Boris Johnson said he remained “cautiously optimistic” about the prospect of a Brexit deal despite the limited time available ahead of the scheduled October 31 withdrawal date.
The Prime Minister said the UK side had made some “pretty big moves” towards a deal but it was up to Brussels to respond to find the right “landing zone”.
Meanwhile, Chancellor Sajid Javid said a no-deal Brexit “may well happen” on October 31 despite a law aimed at preventing Mr Johnson from taking the UK out of the European Union without an agreement.
The Prime Minister said the October 31 date would be met “whatever happens”.
Speaking during a visit to a cash-and-carry business in Manchester, he said: “I’m cautiously optimistic. We have made some pretty big moves, we are waiting to see whether our European friends will help us and whether we can find the right landing zone.
“But whatever happens, we’ll come out on October 31.”
We have made some pretty big moves, we are waiting to see whether our European friends will help usBoris Johnson
Mr Javid said he thinks he knows how the Prime Minister intends to achieve the October 31 withdrawal despite the restrictions of the Benn Act.
The law was rushed through Parliament to require the Prime Minister to seek a delay to Brexit if a deal has not been agreed by October 19, or if MPs have not agreed to leave the EU without one.
But there have been suspicions in pro-EU circles that the Prime Minister will try to avoid complying with the requirements.
The Chancellor told the BBC: “Of course, every government should observe all laws at all times.
“We’re taking a careful look at that law.”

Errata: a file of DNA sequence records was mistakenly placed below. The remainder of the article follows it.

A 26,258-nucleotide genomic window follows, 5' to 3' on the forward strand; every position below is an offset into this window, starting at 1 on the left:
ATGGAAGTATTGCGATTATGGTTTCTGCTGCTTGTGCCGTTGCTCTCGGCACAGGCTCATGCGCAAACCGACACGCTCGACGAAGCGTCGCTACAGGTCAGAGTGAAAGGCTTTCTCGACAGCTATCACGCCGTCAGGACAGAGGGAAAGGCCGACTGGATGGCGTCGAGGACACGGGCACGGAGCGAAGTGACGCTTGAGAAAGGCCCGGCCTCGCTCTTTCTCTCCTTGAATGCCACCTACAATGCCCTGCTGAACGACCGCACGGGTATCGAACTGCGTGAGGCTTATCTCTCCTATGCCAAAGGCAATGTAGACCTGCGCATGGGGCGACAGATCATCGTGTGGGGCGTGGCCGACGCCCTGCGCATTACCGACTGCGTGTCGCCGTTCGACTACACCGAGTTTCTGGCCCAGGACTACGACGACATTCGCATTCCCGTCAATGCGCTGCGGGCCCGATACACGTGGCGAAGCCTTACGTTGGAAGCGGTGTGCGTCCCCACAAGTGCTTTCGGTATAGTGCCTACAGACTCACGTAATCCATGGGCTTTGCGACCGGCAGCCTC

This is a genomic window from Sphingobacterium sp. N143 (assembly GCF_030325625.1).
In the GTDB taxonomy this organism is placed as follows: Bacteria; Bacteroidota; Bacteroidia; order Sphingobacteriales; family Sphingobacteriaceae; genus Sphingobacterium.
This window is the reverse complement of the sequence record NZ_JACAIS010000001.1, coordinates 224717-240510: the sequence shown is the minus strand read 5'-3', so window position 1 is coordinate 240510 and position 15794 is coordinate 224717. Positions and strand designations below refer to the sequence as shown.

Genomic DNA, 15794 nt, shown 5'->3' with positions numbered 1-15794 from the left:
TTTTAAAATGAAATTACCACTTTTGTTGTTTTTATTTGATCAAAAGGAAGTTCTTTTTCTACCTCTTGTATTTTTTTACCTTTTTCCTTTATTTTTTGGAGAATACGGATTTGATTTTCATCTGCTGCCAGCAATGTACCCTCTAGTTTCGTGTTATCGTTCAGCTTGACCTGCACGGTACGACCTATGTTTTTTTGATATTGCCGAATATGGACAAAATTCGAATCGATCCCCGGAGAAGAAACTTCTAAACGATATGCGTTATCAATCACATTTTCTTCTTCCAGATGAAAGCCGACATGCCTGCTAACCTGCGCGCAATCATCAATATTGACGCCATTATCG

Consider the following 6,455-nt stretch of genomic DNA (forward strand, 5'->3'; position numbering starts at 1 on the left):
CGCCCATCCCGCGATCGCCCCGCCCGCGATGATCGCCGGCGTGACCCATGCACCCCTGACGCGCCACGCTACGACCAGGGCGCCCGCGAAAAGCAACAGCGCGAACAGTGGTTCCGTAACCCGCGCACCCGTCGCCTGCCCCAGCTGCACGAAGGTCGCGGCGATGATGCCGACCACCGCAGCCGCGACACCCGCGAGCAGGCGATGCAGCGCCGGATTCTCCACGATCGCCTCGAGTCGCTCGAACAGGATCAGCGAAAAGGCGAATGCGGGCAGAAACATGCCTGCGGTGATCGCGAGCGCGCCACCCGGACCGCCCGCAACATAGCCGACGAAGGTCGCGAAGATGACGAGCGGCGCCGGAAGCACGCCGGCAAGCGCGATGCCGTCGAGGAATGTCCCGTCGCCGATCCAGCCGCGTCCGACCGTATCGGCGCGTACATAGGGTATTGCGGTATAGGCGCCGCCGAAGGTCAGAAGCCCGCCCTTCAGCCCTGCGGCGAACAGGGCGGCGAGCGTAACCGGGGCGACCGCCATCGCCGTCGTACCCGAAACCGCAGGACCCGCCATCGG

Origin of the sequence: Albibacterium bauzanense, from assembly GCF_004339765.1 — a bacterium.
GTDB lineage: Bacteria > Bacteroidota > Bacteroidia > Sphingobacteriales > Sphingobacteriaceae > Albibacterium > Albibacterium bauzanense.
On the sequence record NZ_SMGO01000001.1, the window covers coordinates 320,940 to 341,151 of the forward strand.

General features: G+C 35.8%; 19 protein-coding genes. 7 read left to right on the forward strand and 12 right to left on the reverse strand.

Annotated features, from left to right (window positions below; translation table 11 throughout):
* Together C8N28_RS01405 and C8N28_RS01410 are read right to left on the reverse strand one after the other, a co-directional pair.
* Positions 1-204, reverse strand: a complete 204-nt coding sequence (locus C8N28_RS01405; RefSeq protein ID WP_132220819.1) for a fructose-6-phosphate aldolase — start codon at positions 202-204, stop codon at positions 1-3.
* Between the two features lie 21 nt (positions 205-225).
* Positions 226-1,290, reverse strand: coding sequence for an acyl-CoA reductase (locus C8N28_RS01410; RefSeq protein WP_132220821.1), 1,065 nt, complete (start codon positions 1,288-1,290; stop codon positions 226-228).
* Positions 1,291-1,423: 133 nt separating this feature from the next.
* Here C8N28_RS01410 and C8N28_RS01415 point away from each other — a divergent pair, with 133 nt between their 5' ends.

He said there could be no more “dither and delay and we will leave if we have to without a deal on October 31”.
Asked if he knew how the Government would get around the Benn Act, he replied: “I think I do.
“The intention of the law is clear and I do think it has absolutely made it harder for the Government to get the deal that we all want to see. That said, it can still be done.
“It’s not about getting around the law… I don’t really want to discuss the detail of this law, it’s a pretty fresh new law, but we are also clear at all times we, of course, like any government, we will absolutely observe the law.”
I didn't say that we would accept that, I said that we would look at it - there is a world of differenceDUP leader Arlene Foster
The Chancellor said he was not sure how much a no-deal Brexit would cost the economy in the short term.
“I don’t think anyone really knows a full proper answer to that question.
“And I have never pretended that if you leave without a deal it won’t be challenging.”
DUP leader Arlene Foster, who said on Sunday she would look at the prospect of a time limit on the Irish backstop, said that was a “world of difference” away from actually agreeing to one.
Brexiteers including the Prime Minister have called for the contingency plan – which will avoid a hard border with Ireland by keeping the UK closely tied to Brussels’ rules – to be scrapped entirely.
But a time limit on the measure – if the EU could agree to it – would address one of their concerns, which is its indefinite nature.
Mrs Foster told a fringe meeting at the Conservative Party conference: “I didn’t say that we would accept that, I said that we would look at it – there is a world of difference.”
Eurosceptic Tory Mark Francois, one of the hardline Brexiteers nicknamed the Spartans, said he would not be forced to back a deal and the “acid test” would be whether it delivered on the commitment to actually leave the EU.
“If there is a deal, as a so-called Spartan, if it means that we genuinely leave the European Union at Halloween then I will be the first in the Aye lobby,” he told a fringe event.
“But if it really means we don’t, I will be against it and no amount of browbeating by anybody will make me change my mind.”
Conservative Party chairman James Cleverly heavily hinted that the Government believed there was a way of wriggling out of the Benn Act.
He told a Politico fringe event in Manchester on Monday evening: “Legislation passed in a rush tends to be bad legislation.”
Mr Cleverly refused to say how the Government could get around the legislation, adding: “What we’ve seen is parties distorting the parliamentary process, breaking conventions, taking a very creative interpretation of parliamentary procedures to prevent the Government discharging a promise the Prime Minister made and indeed a promise that all parties made at the referendum.
“And I’m not going to help them by showing them our homework.”